How do I go about finding satire in "The Adventures of Tom Sawyer"?

1 Answer
Oct 6, 2017

Ask yourself: Who looks stupid here?


Tom Sawyer is an allegory of the American soul. Hannibal, Missouri is about halfway up the Mississippi river, which has, for most of the nation's history. been the dividing line between east and west. As a slave state across the river from a free state, it's also the dividing line between pre-Civil War north and south.

Tom's a good kid, not like that wild, unsupervised Huckleberry Finn, but not a jerk about it like his pious, churchgoing snitch of a brother, Sid. While a lot of the characters have their directions already set for them, Tom has to figure out his own way. He's the perfect "reader identificatiom character."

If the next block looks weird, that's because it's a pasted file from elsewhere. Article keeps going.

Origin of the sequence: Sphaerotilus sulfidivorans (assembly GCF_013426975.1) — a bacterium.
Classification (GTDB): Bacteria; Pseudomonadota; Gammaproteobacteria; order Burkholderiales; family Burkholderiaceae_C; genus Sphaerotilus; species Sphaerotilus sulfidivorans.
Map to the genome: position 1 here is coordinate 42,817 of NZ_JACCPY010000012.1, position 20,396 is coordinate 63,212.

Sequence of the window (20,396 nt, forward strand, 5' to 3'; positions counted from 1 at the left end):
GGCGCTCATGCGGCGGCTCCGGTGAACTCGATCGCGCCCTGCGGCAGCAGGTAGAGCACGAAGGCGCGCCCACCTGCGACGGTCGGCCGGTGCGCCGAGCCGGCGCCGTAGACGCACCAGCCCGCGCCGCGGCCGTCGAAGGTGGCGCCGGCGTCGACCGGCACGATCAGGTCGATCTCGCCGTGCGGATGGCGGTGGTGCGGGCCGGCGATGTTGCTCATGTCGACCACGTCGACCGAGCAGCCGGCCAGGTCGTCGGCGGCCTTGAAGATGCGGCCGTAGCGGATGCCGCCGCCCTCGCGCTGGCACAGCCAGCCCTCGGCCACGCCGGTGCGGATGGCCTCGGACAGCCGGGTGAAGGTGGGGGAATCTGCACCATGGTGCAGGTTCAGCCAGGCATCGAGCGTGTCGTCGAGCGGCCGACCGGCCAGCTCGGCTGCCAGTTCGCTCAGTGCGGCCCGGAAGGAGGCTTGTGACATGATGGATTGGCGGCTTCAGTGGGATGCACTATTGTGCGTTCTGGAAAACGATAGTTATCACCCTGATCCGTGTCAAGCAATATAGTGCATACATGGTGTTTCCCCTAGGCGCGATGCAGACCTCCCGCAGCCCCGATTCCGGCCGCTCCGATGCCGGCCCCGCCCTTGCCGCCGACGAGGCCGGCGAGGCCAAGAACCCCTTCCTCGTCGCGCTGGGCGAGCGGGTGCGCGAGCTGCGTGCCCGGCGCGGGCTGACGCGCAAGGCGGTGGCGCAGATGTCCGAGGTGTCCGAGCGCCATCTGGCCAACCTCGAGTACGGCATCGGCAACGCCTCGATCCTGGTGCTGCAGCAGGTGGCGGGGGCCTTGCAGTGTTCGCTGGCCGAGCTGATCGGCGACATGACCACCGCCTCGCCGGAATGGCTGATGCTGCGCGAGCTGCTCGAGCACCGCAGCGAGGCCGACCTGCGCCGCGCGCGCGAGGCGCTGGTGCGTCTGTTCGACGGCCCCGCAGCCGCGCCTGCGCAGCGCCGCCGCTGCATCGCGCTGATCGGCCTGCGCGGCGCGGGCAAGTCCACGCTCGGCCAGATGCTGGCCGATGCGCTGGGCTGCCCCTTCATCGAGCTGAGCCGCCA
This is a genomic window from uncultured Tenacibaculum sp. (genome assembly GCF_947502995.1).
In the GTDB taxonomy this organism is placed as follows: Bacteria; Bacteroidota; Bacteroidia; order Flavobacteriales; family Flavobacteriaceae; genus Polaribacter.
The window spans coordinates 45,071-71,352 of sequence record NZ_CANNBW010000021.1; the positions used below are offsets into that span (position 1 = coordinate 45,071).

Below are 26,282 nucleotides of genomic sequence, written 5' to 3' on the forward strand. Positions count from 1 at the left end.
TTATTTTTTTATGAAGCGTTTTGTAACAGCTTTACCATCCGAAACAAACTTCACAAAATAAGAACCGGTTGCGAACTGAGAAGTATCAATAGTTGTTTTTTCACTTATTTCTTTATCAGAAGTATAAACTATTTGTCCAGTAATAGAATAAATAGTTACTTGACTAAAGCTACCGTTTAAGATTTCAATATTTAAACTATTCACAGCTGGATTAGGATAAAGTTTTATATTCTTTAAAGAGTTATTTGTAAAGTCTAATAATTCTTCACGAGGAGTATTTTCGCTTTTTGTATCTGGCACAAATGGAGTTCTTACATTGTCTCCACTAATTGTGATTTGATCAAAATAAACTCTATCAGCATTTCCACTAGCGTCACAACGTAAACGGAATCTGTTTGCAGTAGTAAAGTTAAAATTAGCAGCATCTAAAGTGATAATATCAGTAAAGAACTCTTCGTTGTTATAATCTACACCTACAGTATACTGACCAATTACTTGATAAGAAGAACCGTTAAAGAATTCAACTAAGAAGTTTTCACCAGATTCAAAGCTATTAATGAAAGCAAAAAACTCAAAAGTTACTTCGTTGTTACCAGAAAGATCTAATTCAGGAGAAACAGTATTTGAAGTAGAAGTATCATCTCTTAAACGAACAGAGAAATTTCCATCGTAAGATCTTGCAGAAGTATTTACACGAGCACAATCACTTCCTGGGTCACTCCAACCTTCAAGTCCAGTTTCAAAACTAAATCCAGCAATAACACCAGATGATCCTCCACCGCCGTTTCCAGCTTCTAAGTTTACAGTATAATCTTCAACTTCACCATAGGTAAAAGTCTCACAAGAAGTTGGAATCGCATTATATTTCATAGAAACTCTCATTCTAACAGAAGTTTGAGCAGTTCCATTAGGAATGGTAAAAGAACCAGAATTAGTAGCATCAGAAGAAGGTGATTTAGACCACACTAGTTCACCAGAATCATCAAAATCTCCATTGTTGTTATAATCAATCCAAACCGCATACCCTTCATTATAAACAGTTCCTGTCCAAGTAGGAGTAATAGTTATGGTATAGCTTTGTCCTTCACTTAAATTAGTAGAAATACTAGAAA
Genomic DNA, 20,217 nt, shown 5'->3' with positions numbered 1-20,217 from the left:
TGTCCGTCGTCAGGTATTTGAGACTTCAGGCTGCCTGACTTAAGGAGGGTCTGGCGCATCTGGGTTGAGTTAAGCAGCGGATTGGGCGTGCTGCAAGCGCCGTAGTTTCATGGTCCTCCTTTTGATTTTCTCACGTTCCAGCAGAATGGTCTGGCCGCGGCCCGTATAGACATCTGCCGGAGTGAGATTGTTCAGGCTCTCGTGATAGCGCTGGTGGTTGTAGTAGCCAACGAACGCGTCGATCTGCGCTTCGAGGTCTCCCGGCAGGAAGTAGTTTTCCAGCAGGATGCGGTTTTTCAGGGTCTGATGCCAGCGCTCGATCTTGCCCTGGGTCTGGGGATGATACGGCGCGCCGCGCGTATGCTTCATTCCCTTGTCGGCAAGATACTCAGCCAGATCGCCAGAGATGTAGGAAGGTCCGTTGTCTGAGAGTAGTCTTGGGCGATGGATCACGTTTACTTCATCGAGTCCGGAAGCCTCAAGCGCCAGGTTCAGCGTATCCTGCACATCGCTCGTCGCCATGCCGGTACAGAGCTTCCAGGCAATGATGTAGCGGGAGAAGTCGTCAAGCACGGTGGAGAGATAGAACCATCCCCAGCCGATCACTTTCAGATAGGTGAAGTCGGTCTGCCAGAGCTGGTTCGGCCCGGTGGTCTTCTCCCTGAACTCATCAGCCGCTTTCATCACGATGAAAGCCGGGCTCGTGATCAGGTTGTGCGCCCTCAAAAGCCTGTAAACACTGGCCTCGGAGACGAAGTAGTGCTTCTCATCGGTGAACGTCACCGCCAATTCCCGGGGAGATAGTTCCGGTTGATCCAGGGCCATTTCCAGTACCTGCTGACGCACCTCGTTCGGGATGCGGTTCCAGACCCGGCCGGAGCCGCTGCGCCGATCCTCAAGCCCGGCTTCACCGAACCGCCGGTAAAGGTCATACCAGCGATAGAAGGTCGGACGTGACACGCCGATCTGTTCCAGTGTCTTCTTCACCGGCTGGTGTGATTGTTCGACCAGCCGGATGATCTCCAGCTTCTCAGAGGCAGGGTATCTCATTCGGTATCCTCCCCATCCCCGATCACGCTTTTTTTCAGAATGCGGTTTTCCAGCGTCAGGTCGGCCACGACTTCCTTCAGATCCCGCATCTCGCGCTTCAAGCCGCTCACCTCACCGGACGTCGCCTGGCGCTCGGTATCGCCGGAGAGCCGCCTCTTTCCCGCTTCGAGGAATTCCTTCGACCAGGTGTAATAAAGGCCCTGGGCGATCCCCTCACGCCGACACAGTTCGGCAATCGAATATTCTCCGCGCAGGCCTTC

One feature of allegorical stories is, every character represents some greater section of society than himself. Aunt Polly is respectable middle-class society (She owns a slave, though, so her virtue obviously has some blind spots). Injun Joe is a killer and a social outcast. Muff Potter is a drunken simpleton. Judge Thatcher represents law and order. The kids who paint the fence for Tom are the idiot unwashed masses.

Decide for yourself: Who looks stupid or bad? What part of American society do they represent? What is Twain trying to say about society with them? And that's your satire.